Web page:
Commission, advising him that his petitions were invalid on their face, and, as a result, the City
Clerk’s office would not accept them. Id. ¶ 22. Plaintiffs returned to the City Clerk’s office on
August 18, 2017 with additional referendum petitions containing 7,927 signatures. Id. ¶ 33.
Baxter then sent Lauve another letter stating that the additional referendum petitions were rejected
as untimely. Id. ¶ 38.
Plaintiffs filed the instant action against Winfrey, Baxter, and the Detroit City Council
(collectively, “Defendants”) on August 20, 2017, requesting (i) a declaratory judgment that
Winfrey and Baxter violated Plaintiffs’ right to procedural due process by rejecting the referendum
petitions; (ii) a declaratory judgment that Defendants violated Plaintiffs’ right to procedural due
process by failing to suspend the Ordinance; (iii) a declaratory judgment that Winfrey and Baxter
violated Plaintiffs’ rights to equal protection; (iv) attorney fees and costs; (v) compensatory,
punitive, and nominal damages against Defendants; (vi) a writ of mandamus compelling Winfrey
to canvass the timely-submitted referendum petitions; and (vii) a declaratory judgment that the
Ordinance is suspended until Winfrey makes a final report regarding the sufficiency of Plaintiffs’
referendum petitions. Compl. ¶¶ 2-8. The instant motion seeks relief with respect to Counts VI
and VII only.
A. Plaintiffs’ Motion is Procedurally Improper
Although Plaintiffs stress that it is “urgent” that the Court “grant expedited consideration”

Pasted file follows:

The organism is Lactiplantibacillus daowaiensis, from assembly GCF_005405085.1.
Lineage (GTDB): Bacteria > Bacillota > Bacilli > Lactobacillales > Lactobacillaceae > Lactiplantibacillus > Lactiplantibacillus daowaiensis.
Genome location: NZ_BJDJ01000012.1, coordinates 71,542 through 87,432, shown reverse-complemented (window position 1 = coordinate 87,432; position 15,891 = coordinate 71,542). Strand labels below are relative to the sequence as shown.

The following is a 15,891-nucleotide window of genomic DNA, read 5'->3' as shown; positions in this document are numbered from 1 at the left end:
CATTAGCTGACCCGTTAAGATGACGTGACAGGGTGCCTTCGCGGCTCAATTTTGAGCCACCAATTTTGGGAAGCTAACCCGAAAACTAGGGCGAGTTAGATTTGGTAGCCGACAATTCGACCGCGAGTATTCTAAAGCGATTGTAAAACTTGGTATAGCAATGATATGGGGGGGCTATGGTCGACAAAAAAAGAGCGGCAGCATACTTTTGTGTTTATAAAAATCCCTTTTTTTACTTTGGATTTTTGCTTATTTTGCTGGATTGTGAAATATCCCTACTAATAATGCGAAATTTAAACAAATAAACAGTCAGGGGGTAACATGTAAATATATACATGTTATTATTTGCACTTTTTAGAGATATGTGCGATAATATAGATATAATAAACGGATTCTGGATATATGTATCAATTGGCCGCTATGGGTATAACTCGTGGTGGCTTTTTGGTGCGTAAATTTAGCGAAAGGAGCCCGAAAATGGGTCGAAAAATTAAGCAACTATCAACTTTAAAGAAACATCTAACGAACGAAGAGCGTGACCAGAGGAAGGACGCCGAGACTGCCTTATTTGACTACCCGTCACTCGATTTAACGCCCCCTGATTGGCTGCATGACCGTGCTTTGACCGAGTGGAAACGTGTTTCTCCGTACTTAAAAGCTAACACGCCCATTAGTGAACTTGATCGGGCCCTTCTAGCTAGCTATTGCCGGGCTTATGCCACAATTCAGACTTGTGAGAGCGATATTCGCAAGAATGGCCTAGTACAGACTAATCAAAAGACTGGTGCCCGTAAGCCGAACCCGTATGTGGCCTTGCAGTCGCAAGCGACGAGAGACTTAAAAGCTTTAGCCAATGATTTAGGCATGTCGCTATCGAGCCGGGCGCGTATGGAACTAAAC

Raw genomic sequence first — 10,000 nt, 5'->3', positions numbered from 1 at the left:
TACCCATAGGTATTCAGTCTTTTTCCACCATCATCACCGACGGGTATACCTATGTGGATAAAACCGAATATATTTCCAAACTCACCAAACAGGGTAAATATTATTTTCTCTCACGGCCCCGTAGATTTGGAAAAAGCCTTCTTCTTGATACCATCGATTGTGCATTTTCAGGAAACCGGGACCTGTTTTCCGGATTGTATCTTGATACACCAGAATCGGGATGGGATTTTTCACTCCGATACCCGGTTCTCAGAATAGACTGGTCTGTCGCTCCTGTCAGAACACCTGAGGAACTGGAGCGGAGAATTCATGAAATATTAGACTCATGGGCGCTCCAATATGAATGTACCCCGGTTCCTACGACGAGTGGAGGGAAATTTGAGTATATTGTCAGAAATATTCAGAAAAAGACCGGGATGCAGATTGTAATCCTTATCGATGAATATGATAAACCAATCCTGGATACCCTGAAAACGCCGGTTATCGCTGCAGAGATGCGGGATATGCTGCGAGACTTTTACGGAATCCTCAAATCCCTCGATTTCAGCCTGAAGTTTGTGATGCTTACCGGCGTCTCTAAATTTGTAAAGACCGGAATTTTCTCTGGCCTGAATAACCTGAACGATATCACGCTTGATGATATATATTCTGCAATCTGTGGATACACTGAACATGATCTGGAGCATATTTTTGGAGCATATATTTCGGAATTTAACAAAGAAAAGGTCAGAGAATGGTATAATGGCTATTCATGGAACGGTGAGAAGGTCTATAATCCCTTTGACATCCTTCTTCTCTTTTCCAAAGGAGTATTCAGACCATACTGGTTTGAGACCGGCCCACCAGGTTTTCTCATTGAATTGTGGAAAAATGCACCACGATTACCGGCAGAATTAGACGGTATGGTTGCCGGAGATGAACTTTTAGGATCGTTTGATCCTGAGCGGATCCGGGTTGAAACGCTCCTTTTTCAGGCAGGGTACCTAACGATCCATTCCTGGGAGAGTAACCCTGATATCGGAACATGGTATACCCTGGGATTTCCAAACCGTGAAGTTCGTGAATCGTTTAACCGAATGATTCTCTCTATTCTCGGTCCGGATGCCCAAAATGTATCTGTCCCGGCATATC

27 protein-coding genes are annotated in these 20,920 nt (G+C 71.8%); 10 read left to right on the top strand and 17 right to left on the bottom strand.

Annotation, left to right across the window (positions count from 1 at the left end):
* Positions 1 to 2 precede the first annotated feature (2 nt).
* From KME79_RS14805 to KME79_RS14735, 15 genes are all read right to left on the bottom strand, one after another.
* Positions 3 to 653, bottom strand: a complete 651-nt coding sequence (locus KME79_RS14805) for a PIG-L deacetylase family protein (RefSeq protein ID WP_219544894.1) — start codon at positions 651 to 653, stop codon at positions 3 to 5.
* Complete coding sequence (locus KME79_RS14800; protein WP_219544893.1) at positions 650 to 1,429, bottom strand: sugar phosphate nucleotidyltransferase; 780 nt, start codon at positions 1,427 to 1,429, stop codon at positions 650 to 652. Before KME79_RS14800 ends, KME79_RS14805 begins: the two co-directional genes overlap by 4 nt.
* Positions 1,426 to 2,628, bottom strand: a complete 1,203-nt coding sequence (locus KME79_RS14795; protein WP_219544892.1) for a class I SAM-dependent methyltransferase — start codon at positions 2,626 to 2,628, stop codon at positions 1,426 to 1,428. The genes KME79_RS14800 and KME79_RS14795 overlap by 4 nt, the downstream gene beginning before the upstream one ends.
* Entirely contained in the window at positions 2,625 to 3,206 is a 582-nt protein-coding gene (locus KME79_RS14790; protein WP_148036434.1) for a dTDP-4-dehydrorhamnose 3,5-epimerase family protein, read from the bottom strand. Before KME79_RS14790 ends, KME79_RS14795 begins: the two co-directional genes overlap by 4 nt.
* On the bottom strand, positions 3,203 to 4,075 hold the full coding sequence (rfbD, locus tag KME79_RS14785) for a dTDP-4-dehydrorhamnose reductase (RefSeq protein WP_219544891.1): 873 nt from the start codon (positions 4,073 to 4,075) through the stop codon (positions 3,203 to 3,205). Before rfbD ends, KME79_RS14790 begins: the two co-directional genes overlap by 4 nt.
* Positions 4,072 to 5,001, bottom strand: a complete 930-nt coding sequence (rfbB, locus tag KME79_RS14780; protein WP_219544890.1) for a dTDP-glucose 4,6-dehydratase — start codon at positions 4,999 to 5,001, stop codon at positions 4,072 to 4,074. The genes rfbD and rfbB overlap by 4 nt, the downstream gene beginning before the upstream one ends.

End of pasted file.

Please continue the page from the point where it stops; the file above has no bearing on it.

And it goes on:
of their motion, Plaintiffs have not styled their request as one for a preliminary injunction or a
temporary restraining order. Pls. Br. at 4. Doing so would have provided this Court with a
framework for evaluating the motion. See Sandison v. Mich. High Sch. Athletic Ass’n, Inc., 64
F.3d 1026, 1030 (6th Cir. 1995) (decision whether to issue a preliminary injection turns on four
traditional factors of irreparable harm, likelihood of success, balance of harms, and public interest).
Plaintiffs did not address the traditional factors for equitable relief, demonstrating that Plaintiffs
have not invoked the equitable process. Nor have Plaintiffs framed their emergency request as a
motion for summary judgment, such that this Court could determine “whether the evidence
presents a sufficient disagreement to require submission to a jury or whether it is so one-sided that
one party must prevail as a matter of law.” Anderson v. Liberty Lobby, Inc., 477 U.S. 242, 251252 (1986).
Because Plaintiffs have not properly denominated their motion, the Court will not hazard
a guess as to how it should be characterized. See, e.g., Syl Worhacz Ford, Inc. v. Ford Dealer
Computer Servs., Inc., No. 06-50546, 2007 WL 2109564, at *2 (E. D. Mich. July 23, 2007)
(denying motion for reconsideration where plaintiff argued that the court should have applied a
different standard to its claim, because “Plaintiff did not cite this standard or the requisite elements
of [the] claim in its seven page motion . . . It is not the duty of this Court to make arguments for a
party.”). The motion can be denied on this basis alone.
B. Plaintiffs Have Not Shown Entitlement to Relief
1. Writ of Mandamus
Procedural defects aside, Plaintiffs have not shown that relief is warranted. A writ of
mandamus is an extraordinary remedy that will only be issued where the party seeking the writ has
a clear legal right to the performance of the specific duty sought; the defendant has the clear legal
duty to perform the act requested; the act is ministerial; and no other remedy exists which might
achieve the same result. Coalition for a Safer Detroit v. Detroit City Clerk, 820 N.W. 2d 208, 210
(Mich. Ct. App. 2012). The burden of establishing this clear legal duty lies with Plaintiffs. Id.
The parties agree that Article 12 of the Charter governs the dispute. In relevant part, the
Section 12-102. Petitions.
Initiative and referendum petitions must be signed by voters of the